Sotheby’s in Hong Kong sold an extremely rare pink diamond for 453m Hong Kong dollars, approximately 52m pounds. The diamond, which has a link to Queen Elizabeth II, fetched more than double its estimate.
Called the Williamson Pink Star, it is one of the world’s purest, most saturated pink diamonds at 11.15 carats. By standards, it is the second-largest internally flawless, fancy vivid pink diamond to ever appear at auction.
Yielded from a 32-carat rough diamond at the Williamson Mine in Tanzania, the Williamson Pink Star has since been cut into a dazzling cushion-cut, bringing out the diamond’s innermost beauty to full display.
According to Sotheby’s, precious metals and gemstones are nature's finest miracles not simply because of their beauty and rarity, but also because their inherent and enduring properties can offer a tangible link across successive generations.
To give insight into the diamond's rarity, Sotheby's states of all the diamonds submitted to the GIA (the Gemological Institute of America, considered the world's leading geological research institute), less than 3 percent are classified as coloured diamonds, and less than 5 percent of those are considered predominantly pink.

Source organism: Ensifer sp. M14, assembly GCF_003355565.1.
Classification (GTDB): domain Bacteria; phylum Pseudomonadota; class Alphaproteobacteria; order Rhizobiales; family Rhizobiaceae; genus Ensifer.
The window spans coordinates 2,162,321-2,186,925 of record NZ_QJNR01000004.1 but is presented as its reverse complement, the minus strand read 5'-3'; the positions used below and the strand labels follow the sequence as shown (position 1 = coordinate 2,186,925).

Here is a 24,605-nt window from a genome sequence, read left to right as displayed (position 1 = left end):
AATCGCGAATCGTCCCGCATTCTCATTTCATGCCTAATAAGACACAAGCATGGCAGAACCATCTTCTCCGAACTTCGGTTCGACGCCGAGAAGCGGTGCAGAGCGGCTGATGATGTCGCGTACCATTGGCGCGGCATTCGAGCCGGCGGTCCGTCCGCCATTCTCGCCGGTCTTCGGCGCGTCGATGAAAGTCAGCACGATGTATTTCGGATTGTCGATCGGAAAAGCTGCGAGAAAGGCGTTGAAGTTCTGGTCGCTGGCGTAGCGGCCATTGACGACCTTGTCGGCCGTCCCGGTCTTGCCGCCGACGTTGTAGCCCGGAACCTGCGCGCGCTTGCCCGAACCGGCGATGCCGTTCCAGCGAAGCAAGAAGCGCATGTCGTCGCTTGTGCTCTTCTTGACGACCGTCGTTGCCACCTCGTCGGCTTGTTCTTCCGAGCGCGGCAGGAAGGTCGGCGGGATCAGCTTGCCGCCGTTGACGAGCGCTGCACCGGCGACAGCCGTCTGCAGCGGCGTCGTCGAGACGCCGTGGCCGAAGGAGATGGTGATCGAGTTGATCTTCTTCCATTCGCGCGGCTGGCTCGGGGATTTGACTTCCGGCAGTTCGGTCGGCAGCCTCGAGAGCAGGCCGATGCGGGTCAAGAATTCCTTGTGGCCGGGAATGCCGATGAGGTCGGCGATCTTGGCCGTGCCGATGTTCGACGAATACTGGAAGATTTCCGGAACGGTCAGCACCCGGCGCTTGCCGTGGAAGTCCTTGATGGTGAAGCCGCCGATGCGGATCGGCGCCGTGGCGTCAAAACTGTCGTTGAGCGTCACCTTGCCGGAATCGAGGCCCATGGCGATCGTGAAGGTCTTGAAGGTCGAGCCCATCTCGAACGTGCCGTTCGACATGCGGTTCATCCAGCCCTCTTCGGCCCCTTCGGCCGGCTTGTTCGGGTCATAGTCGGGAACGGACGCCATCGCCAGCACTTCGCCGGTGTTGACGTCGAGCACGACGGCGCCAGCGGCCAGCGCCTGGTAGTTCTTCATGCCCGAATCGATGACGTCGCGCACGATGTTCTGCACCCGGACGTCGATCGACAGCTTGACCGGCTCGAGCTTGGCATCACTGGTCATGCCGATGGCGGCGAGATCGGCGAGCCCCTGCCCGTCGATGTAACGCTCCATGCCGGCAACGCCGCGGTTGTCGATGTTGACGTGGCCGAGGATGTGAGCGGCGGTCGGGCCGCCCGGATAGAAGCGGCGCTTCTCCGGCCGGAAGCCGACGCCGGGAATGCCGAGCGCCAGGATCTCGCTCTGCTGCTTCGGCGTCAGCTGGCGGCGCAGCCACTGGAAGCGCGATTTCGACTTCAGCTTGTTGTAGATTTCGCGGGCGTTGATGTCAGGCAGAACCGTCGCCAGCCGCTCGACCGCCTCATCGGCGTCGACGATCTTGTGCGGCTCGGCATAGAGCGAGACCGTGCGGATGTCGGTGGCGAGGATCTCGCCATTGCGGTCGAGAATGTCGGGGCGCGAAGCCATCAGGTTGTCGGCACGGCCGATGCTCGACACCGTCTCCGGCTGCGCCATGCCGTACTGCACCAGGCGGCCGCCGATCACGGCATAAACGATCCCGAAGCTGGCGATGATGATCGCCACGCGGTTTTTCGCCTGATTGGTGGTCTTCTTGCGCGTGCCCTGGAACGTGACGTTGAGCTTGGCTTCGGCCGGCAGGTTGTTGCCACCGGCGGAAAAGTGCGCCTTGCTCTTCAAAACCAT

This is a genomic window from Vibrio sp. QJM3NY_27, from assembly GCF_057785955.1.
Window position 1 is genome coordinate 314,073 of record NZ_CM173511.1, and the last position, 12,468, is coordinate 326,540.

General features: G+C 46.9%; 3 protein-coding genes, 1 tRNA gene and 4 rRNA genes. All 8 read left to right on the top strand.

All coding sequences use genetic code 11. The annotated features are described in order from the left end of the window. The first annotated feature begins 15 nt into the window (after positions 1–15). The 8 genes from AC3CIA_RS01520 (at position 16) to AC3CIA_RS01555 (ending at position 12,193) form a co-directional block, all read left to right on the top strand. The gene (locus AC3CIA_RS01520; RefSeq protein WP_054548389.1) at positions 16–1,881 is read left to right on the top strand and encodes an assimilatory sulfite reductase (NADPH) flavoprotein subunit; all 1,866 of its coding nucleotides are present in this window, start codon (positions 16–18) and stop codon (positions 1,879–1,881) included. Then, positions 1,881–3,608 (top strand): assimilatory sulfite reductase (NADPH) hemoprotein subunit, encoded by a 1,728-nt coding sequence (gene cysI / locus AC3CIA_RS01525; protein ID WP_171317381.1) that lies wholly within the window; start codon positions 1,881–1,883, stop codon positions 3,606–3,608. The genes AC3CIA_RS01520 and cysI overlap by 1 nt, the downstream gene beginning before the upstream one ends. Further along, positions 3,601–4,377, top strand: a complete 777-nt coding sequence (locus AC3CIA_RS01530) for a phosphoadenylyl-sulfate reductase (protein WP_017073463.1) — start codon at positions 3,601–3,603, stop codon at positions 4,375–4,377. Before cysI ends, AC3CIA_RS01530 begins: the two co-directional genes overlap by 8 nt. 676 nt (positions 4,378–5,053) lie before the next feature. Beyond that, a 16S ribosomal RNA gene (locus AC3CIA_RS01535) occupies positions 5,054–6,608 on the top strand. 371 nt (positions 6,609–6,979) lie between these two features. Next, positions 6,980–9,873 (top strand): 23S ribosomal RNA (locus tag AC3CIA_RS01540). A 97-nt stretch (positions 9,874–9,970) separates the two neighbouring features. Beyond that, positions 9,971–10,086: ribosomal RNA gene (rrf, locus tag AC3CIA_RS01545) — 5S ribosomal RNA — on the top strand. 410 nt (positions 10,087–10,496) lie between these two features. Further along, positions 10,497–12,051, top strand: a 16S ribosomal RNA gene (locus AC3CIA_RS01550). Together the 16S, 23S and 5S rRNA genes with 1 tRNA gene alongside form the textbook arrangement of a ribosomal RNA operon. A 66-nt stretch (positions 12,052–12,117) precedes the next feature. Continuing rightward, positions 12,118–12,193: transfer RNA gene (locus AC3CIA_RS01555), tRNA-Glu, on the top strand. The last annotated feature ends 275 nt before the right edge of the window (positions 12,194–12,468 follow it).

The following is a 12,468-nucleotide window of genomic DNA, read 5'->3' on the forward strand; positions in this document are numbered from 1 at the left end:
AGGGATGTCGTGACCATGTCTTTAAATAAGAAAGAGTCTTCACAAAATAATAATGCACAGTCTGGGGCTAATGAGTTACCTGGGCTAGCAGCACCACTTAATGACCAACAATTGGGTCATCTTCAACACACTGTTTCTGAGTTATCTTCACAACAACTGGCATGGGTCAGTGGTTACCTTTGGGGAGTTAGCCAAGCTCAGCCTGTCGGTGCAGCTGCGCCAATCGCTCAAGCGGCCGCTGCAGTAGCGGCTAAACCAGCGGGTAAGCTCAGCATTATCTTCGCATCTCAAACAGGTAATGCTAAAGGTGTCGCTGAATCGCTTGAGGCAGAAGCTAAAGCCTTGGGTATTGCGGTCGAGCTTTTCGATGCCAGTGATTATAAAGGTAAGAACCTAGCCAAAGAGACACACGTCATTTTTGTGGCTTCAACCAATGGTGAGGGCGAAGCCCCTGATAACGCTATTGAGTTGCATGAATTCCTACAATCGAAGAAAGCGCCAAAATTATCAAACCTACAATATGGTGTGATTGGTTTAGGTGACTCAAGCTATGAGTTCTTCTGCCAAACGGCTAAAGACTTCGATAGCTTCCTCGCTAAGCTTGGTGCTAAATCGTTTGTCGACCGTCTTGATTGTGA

Most pink diamonds therefore fall into the ranges of Faint Pink to Fancy Pink, and only a few have a strong face-up colour that can be described as Fancy Vivid Pink; and those are often small in size. Because of this, for a Fancy Vivid Pink diamond to weigh over 10 carats is extremely rare. For instance, in 2018, the GIA selected a sample of 1,000 pink diamonds from their database of coloured diamonds graded between 2008 and 2016 and found that 83 percent weighed less than 1 carat.